Whatever OS you use, for computing and mobile devices, you should upgrade to the newest version. This also includes making sure you regularly install the “automatic updates” for platforms such as Windows.

One issue with keeping your OS upgraded is Android. While Apple and Microsoft ensure that carriers such as Verizon offer consistent OS updates to users of their mobile options, these same requirements aren’t placed on Android phones. In other words, it’s common for people not to receive OS updates for an Android phone they purchase. 

A way around this is to use either a Nexus phone from Google or one of the “Google Play” editions of your favorite smartphone as these devices all are regularly updated to the most recent version of Android.

Step 3: Stop Using Your Mobile Devices Without Security Software

We all love our smartphones and tablets. Many think that these devices are above hacks and attacks. But the fact of the matter is that’s completely wrong. Microsoft’s Windows doesn’t attract more viruses/malware because something is inherently wrong with it.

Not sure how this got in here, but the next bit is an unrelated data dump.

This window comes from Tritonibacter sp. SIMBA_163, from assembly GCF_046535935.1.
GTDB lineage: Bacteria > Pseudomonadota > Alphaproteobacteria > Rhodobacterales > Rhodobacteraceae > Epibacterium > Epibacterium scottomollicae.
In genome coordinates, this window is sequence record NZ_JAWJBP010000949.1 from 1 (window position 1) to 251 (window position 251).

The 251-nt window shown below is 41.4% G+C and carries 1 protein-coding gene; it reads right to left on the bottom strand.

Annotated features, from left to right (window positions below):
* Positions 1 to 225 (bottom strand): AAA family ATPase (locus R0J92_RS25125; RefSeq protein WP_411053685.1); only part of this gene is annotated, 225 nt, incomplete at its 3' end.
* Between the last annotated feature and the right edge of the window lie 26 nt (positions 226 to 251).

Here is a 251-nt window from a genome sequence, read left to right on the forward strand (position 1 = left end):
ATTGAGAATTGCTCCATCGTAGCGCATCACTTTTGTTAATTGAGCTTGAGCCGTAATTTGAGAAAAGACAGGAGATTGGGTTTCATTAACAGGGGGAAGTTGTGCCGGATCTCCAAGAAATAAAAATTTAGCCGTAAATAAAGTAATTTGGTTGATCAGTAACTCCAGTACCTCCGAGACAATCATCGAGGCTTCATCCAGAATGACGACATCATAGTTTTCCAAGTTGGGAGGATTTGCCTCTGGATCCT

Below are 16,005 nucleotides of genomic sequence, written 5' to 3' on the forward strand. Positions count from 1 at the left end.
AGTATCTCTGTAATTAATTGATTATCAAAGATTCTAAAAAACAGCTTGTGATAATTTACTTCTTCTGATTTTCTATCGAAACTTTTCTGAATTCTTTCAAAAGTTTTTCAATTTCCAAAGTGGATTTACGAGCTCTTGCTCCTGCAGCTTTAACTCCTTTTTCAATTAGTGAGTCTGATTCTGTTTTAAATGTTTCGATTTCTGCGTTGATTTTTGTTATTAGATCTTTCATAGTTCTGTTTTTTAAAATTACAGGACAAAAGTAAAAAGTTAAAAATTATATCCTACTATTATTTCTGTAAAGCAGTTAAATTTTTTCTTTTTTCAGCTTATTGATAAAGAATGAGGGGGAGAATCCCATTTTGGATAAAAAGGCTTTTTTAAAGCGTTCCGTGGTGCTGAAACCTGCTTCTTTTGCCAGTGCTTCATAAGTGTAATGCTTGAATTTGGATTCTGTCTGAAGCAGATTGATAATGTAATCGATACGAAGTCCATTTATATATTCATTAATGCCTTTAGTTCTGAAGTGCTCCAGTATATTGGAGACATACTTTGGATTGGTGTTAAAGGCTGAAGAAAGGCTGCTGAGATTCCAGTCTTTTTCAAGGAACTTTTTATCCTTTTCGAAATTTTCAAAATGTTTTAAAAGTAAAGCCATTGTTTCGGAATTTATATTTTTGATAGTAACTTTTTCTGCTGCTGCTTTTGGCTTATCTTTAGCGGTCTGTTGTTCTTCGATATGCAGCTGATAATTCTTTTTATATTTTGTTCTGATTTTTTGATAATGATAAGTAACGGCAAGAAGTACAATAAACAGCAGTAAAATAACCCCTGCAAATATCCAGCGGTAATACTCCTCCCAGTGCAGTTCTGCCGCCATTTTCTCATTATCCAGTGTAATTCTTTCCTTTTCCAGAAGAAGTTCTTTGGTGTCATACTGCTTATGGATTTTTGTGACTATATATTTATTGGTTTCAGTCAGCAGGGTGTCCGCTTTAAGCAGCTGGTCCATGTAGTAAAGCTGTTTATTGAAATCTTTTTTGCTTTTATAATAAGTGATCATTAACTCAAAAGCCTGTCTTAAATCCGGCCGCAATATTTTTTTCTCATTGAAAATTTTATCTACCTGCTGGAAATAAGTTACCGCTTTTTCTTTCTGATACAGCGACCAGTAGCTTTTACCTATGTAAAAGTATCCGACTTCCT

It attracts more problems because more hackers target it due to the large install base and hold in the corporate market. 

As mobile devices continue to proliferate, more and more people will target those devices instead. If you think your mobile devices aren’t going to be security problems much longer, you’re wrong. The best security option, in my opinion, to install on Android and iOS, is an option offered by Lookout.

Bonus Tip: Switch to Linux

For any law firm looking to improve their security, I strongly advise switching your OS to Linux. Check out my guides on Linux and switching operating systems here:

Security issues on the web are increasing at a dramatic pace. 

At the same time, the extent to which you need to move your practice online is also increasing. This creates a significant problem for law firms not employing acceptable security practices. 

Following these three tips is a big step in the right direction.

And another non-security related tip: If you haven’t already, check out my guide on SEO for attorneys here.